You can't form a union, most of the time. The combination of the global labor market, hostile labor law, implacable corporate opposition, and a desiccated union movement more or less rule that out. And why should you want to, really? Labor organizing incurs significant risks. Meanwhile, the union movement, for all of its value, remains bureaucratic and unimaginative, and has consistently failed to address the aspirations and desires of American workers.

Likewise, the Democratic Party won't commit to a real relationship. Instead, it insists on the unconvincing proposition that workers can share it with business and professionals, and still get their needs met.

So that leaves you without tools to forthrightly conduct class politics in public. You've got no hope, and it seems almost foolish to dare to try. What's left? Well, if you're white, you can fall back on racism; if you're a man, you can oppose gender equality. From one angle, the idea of social equality, whether along racial or gender lines, looks like a modern fabrication -- just one more thing eating away at what’s precious and important. High capitalism does nothing if it doesn't throw ancient values and habits up in the air like confetti, and make a mockery of the traditions of village, church and tribe. (That "ancient traditions" have themselves often been conditioned by American capitalism is of course also true. The more-or-less modern idea of "race" was invented to make slavery possible, but is felt no less genuinely for that. Nor has the origin of the idea of race limited in any way how we extravagantly reproduce it, year after year.)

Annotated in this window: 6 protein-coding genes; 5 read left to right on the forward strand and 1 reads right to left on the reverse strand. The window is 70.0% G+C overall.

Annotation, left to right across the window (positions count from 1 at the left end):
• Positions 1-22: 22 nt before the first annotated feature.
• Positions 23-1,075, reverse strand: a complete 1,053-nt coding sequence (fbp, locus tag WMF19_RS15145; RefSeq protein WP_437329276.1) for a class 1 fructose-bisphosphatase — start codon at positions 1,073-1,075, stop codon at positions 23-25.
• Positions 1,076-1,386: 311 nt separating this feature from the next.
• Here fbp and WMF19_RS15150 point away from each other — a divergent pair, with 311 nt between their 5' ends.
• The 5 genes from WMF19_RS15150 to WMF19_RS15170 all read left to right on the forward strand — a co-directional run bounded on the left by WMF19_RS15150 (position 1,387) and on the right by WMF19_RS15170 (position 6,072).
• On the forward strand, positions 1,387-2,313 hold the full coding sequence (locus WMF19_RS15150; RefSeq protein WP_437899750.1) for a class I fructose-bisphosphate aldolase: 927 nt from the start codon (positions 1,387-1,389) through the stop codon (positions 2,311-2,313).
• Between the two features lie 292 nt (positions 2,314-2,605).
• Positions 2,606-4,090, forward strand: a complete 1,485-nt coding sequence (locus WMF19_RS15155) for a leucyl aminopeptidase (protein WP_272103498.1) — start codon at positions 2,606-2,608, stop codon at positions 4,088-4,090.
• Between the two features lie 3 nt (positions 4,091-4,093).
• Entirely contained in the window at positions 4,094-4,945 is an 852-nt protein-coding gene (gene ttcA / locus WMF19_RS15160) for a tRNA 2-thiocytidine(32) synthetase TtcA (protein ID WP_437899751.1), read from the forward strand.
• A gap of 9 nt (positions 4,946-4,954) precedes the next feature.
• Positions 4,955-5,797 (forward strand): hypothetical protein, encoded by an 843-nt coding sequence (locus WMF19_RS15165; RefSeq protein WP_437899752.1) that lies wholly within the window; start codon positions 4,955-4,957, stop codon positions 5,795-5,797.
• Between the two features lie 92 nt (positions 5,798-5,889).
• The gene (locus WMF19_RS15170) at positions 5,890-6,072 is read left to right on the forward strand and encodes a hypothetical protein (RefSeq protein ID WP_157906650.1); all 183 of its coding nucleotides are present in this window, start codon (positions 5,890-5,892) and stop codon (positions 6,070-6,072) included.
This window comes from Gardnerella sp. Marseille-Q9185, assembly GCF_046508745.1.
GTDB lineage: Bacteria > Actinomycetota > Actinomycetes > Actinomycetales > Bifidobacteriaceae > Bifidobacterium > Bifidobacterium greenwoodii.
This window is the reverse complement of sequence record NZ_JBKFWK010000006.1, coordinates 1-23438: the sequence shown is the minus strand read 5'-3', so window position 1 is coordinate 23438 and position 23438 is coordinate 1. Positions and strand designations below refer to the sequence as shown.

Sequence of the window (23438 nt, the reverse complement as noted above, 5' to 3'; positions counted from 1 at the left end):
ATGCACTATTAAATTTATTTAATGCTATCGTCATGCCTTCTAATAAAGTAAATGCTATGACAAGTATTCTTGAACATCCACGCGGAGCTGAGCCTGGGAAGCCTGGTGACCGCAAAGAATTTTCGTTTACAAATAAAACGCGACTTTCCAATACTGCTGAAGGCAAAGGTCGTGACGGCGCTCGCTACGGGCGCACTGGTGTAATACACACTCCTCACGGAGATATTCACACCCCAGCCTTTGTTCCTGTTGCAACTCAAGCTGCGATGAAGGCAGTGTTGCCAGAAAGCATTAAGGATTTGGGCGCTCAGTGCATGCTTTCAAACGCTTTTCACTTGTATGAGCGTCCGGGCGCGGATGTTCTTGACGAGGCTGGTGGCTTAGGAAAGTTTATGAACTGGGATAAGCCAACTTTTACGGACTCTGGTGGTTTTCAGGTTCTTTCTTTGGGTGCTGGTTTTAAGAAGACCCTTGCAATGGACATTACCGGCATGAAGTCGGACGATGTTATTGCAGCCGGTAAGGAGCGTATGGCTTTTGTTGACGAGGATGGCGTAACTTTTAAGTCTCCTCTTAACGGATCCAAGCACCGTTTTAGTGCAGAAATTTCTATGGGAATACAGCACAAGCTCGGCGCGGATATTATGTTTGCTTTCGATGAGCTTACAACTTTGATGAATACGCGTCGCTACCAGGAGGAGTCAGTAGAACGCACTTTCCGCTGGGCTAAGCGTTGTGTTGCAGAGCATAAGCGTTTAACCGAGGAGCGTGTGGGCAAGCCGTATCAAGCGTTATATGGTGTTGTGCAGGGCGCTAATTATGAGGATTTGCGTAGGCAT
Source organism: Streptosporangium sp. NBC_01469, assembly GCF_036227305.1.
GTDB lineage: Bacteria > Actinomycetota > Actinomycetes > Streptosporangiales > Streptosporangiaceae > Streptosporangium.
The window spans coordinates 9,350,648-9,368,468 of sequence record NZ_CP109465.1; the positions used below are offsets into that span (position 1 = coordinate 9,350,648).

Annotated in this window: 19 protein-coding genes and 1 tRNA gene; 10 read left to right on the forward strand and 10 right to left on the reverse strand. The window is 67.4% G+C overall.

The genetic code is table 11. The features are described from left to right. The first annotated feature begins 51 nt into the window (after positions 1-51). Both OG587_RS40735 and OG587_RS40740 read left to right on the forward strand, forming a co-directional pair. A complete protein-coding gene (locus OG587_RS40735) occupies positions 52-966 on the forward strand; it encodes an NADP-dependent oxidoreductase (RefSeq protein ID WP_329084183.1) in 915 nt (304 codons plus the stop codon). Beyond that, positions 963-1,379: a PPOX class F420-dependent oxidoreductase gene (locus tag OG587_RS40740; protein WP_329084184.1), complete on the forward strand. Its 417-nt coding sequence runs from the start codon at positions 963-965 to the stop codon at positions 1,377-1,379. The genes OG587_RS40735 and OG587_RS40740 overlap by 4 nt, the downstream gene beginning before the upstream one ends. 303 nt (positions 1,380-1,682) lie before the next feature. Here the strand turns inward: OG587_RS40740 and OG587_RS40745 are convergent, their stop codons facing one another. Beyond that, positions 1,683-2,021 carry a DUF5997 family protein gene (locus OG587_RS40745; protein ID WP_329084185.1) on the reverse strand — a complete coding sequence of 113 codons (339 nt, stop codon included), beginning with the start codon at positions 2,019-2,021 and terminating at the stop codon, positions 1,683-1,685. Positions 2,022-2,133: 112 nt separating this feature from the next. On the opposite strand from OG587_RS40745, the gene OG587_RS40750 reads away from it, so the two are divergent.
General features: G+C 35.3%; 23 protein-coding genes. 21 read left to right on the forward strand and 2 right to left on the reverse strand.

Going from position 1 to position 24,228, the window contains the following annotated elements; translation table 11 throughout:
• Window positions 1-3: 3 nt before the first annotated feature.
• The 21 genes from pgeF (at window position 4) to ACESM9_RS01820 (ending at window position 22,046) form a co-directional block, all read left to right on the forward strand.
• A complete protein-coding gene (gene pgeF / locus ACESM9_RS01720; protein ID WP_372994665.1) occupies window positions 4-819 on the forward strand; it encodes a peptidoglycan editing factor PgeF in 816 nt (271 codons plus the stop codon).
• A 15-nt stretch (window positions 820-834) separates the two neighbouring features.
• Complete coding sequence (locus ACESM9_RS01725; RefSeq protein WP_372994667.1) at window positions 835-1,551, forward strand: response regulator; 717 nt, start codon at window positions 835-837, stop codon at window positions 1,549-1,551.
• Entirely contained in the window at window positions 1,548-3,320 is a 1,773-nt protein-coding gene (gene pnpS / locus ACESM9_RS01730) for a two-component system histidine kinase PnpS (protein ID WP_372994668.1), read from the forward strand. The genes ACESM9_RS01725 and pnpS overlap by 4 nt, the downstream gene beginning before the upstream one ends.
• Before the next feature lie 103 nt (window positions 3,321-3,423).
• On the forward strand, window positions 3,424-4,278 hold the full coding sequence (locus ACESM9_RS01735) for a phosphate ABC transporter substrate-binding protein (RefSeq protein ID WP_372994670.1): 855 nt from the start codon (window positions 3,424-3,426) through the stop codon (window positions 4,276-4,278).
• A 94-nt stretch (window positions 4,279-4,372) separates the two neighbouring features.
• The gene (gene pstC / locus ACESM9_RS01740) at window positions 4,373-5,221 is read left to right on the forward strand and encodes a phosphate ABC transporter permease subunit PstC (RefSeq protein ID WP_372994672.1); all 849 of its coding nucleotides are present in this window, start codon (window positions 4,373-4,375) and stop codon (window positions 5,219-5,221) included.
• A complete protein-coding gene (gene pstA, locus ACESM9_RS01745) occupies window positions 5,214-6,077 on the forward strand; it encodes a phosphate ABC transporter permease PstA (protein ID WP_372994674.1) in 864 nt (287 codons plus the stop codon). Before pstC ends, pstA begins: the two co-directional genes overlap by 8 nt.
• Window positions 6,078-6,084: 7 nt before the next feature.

It's uncomfortable to think this way about egalitarian movements like feminism and the pursuit of racial equality. Obviously, nobody on the left should renounce gender equality or civil rights just because these ideas have produced enmity among a certain group that we might otherwise find sympathetic. But we also shouldn't allow ourselves to slip into condescension, to imagine that people are just bigots and fools, tricked into opposing their own self-interest. They are participants in politics just like everyone else. Even the citizen who doesn't vote at all is saying something about politics. The fact that some methods of political participation don't make sense to liberals doesn’t mean that they don't make sense at all.

By the way, this doesn’t exactly describe the Tea Party movement, which is less a workers' populist movement than it is a middle-class one. Tea Partiers appear to be mainly small-business people and the like -- petty bourgeois, as academics say. There's frankly little use in agonizing over "why they hate us." The resentments of the passed-by middle class have always fueled the most right-wing politics in modern democracies. If you go and read a good history of the second Ku Klux Klan – the 1920s movement – you'll be amazed at how familiar much of the rhetoric is. But spare some sympathy, even for Glenn Beck's most devoted followers. The democracy of Goldman Sachs and Wal-Mart is a tough place for the community bank and local hardware store.

This is a highly abbreviated summary of some of the issues around the weird dual nature of American conservatism. And as I warned, we're awfully far now from Barton and BP. But it looks now like the GOP is set for some significant comeback in November. There's not a bad chance that Barton will end up as chairman of the House Energy and Commerce Committee. And if he does, don’t groan about those idiot voters out in Texas and Kansas. Working-class voters don’t belong to the Democrats. They have a logic all their own, and liberals can only afford to ignore that for so long before, inevitably, it always finds a way to catch up with them, and sweep in corporate flunkies like Barton along with it.

By Gabriel Winant

Gabriel Winant is a graduate student in American history at Yale.